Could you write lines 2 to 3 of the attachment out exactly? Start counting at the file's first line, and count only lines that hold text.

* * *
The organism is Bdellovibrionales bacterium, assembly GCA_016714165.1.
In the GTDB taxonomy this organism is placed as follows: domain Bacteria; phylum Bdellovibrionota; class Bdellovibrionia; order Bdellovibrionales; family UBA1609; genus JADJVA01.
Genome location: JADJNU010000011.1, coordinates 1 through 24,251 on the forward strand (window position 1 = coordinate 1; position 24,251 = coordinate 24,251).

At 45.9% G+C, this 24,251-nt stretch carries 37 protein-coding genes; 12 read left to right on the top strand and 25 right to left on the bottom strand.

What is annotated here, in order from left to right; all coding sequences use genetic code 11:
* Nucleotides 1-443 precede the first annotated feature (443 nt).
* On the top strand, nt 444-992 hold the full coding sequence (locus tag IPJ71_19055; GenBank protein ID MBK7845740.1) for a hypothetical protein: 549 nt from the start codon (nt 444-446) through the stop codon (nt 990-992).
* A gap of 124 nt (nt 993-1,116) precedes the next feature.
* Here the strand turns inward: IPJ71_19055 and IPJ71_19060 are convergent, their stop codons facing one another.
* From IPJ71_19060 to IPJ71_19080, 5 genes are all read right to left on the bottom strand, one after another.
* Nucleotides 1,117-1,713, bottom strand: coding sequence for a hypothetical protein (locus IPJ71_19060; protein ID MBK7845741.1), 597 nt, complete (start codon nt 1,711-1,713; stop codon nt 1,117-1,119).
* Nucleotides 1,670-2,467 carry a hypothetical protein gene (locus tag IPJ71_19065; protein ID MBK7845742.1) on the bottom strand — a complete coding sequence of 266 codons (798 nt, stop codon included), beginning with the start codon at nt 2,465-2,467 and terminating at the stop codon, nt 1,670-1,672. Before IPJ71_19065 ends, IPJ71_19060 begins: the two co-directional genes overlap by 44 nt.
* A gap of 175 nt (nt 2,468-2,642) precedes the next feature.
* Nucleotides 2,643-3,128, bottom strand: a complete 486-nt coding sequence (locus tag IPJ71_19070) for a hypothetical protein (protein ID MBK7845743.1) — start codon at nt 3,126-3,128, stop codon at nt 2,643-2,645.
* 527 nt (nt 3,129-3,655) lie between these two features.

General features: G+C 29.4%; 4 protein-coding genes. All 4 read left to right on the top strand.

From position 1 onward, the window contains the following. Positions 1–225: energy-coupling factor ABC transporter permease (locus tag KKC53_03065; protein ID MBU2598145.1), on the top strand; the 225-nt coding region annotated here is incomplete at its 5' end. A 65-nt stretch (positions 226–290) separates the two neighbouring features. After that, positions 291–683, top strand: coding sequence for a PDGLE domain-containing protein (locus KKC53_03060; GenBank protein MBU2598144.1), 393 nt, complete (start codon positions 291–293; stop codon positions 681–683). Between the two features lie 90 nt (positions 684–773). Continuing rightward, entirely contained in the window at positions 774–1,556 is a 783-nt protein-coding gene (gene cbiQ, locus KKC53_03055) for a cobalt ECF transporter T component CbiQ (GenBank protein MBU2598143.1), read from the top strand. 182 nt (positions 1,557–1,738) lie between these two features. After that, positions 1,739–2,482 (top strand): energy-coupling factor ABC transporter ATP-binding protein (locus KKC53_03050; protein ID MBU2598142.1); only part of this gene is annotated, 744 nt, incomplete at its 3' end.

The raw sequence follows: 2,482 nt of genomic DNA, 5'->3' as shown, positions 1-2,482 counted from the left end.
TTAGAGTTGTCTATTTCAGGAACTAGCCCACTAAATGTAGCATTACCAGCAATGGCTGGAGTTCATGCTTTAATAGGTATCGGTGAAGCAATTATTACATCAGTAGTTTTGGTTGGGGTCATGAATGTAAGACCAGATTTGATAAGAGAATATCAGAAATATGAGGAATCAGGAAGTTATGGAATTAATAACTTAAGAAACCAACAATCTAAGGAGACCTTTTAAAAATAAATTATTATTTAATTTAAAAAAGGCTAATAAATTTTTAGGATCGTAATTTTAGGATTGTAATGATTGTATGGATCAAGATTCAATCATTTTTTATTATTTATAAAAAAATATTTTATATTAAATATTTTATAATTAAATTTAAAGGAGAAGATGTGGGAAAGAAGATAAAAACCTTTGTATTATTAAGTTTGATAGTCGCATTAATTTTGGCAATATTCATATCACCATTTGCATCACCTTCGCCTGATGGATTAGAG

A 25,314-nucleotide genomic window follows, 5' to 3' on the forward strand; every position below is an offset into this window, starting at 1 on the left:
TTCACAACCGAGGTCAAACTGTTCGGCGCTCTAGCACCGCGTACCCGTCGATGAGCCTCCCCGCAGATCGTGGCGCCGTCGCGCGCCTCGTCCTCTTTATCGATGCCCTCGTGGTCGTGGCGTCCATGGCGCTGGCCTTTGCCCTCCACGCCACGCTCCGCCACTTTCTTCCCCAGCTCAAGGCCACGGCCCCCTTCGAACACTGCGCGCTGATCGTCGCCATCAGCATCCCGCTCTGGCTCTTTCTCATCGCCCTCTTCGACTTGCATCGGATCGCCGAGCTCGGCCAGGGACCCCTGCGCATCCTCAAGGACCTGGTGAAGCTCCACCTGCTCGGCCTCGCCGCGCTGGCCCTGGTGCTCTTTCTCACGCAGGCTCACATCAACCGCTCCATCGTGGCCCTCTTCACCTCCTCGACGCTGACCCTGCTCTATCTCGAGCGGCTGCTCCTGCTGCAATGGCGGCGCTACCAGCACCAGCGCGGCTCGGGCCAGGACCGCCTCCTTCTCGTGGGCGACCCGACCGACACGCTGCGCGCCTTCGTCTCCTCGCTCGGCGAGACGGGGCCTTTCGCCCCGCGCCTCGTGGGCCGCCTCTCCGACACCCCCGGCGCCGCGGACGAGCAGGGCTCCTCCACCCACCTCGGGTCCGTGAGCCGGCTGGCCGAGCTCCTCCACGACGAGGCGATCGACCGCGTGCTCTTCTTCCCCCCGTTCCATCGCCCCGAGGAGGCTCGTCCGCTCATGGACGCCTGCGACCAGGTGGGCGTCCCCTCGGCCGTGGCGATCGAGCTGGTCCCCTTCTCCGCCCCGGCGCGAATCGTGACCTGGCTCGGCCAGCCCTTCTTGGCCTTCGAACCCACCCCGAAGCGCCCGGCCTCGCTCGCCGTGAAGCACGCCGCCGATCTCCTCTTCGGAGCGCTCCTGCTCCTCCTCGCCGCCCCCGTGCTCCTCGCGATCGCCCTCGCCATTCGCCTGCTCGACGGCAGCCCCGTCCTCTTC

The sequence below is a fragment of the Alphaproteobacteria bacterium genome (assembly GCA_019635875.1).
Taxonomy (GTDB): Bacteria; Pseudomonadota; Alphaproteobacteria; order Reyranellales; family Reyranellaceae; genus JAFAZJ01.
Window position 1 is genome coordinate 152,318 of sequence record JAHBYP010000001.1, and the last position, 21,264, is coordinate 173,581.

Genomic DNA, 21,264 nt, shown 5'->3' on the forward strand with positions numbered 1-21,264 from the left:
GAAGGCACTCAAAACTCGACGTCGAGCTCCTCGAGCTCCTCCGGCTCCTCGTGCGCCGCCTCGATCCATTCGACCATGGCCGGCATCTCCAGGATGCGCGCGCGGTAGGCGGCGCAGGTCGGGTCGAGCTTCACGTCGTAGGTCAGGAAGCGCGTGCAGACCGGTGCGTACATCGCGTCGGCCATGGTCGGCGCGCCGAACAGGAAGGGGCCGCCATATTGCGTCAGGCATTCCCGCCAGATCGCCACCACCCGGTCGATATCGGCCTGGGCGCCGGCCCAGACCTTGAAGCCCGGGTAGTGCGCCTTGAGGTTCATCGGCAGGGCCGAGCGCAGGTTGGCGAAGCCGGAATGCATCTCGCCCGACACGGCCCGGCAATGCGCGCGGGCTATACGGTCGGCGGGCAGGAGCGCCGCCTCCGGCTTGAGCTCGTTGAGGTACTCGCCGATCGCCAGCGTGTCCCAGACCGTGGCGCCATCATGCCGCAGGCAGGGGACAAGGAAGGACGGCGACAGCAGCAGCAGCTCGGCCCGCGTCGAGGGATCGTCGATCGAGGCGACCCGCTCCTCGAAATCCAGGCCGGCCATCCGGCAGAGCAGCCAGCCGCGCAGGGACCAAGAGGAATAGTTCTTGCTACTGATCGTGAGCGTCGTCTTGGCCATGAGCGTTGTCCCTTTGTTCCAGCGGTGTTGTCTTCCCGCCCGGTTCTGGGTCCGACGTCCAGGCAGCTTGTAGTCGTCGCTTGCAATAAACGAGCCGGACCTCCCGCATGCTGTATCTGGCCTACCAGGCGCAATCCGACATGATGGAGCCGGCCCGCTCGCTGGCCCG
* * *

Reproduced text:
In the GTDB taxonomy this organism is placed as follows: domain Bacteria; phylum Bdellovibrionota; class Bdellovibrionia; order Bdellovibrionales; family UBA1609; genus JADJVA01.
Genome location: JADJNU010000011.1, coordinates 1 through 24,251 on the forward strand (window position 1 = coordinate 1; position 24,251 = coordinate 24,251).